Why I am a Photographer
Photography as a Career
I suspect I became a photographer from seeds planted long before I seriously picked up a camera. I remember wandering the back country roads of California's San Joaquin Valley and being amazed by the fading horizon and seemingly endless space. After a rain the air was so clear I could look west and the towering Sierra Nevada range seemed so close I could reach out and touch Yosemite. Looking back, it is no surprise that I wanted to hold these images, fix them in a way I could point to and say "look, isn't this amazing?"
My first real appreciation of my photography came many years after starting. At first, I kept doing it because I enjoyed it, not because I showed any particular talent. It was years before I made any images that showed real promise.
My motivations have not changed much since then. Landscape photography became for me a great combination of things I loved––being outdoors, loving to make things and a fascination with technology. Landscape photography met many of those interests. My interest in technology meshes well with the fact that photography has always been involved in the highest technology of its time. I now spend much of my time pursuing all three simultaneously, making my high resolution digital landscape photographs in great places like the national parks.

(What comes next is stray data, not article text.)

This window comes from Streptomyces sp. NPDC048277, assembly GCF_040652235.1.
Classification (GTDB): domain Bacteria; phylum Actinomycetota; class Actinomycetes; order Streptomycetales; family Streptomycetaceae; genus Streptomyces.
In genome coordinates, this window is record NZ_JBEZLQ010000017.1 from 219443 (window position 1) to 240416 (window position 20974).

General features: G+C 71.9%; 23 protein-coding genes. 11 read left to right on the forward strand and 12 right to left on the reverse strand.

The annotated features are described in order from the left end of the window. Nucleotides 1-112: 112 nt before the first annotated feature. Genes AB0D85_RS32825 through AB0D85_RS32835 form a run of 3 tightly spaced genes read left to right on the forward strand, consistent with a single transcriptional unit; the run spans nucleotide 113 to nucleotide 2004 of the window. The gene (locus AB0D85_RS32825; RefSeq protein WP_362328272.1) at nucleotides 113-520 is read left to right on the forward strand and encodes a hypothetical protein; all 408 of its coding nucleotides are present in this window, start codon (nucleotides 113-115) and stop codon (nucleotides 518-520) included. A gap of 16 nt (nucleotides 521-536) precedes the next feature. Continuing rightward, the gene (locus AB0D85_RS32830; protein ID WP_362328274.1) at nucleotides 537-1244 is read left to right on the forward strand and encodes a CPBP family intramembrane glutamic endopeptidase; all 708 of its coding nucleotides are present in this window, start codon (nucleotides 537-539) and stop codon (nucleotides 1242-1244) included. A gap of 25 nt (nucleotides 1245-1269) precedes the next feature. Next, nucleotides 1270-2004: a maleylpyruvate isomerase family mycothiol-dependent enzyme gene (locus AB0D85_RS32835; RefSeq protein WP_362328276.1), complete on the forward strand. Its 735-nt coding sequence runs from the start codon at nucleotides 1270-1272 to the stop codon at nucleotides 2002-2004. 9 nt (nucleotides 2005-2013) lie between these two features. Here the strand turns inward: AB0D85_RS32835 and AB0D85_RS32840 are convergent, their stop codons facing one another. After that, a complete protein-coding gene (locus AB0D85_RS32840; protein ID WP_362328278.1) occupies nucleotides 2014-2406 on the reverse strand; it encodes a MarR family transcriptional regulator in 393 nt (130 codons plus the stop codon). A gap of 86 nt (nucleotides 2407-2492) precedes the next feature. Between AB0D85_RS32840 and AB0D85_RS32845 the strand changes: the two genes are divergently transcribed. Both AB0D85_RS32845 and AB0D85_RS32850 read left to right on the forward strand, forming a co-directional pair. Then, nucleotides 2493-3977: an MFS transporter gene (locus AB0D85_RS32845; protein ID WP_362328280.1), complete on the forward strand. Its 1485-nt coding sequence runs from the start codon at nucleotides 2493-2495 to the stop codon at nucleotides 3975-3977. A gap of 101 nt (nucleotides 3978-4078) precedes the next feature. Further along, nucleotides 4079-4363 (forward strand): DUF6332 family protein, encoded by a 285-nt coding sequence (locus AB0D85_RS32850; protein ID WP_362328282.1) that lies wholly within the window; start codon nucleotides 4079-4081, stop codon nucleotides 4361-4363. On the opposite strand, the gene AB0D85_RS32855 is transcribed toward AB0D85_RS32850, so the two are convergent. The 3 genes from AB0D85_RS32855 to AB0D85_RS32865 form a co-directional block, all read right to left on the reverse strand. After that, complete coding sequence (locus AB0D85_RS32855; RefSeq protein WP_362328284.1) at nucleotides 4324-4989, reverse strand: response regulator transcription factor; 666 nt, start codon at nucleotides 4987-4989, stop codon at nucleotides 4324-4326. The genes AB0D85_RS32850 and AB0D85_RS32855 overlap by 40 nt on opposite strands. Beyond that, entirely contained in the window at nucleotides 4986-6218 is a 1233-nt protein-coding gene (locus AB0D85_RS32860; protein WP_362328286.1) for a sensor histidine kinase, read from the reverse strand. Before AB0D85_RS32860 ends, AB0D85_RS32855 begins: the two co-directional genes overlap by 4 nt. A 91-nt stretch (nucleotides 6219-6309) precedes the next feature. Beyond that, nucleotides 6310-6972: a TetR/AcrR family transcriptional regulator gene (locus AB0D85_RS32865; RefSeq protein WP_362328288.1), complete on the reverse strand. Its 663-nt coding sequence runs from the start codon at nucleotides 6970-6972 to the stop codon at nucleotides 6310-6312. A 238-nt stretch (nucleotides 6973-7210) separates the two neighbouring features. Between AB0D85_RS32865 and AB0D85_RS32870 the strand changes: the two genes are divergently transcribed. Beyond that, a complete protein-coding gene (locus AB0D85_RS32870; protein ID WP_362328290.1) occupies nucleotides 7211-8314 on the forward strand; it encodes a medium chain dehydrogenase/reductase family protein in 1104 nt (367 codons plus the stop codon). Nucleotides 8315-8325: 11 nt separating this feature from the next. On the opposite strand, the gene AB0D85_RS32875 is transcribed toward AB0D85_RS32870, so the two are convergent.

In the early nineties, after many years of teaching part time, I was hired for a full-time teaching position. At a pre-school get together I remember being asked what I would rather be doing. I said I'd rather be in orbit around Jupiter with an 8x10 camera. The natural forms in the dunes of Mars and the clouds of Jupiter still beckon me on. I still long to see with my own eyes the landscapes of other worlds. The order, beauty and puzzle of these unexplored vistas remain a passion for me. Just as they did when I was 12 years old, surrounded by a TV, reel to reel tape recorders, books and magazines, for days on end watching the progress of Apollo 11 and our first steps on the moon.
Photography became a career choice for me because it blended together my love of the outdoors, my desire to make things, and my interest in technology. By the time I was in college in my late teens, it became the obvious choice of my heart. I knew it was likely to be a marginal financial choice, but I am happy with the decision. With the places I've seen, the people I've met and the opportunities I've had to make a difference, my photography career has brought a richness to my life that I could never have imagined.
While deeply influenced by many photographers, the people who come to mind are Carleton Watkins, Ansel Adams, Edward Weston, Dorothea Lange, and Eliot Porter.
Photography and the Real World
Photography seems to me to be about using technology to hold the joy and angst of seeing in order to share it with others. The power of photography to communicate is based on its perceived reality. When the photograph portrays real light, captured from a real scene, it has the potential for impact that few other media can match.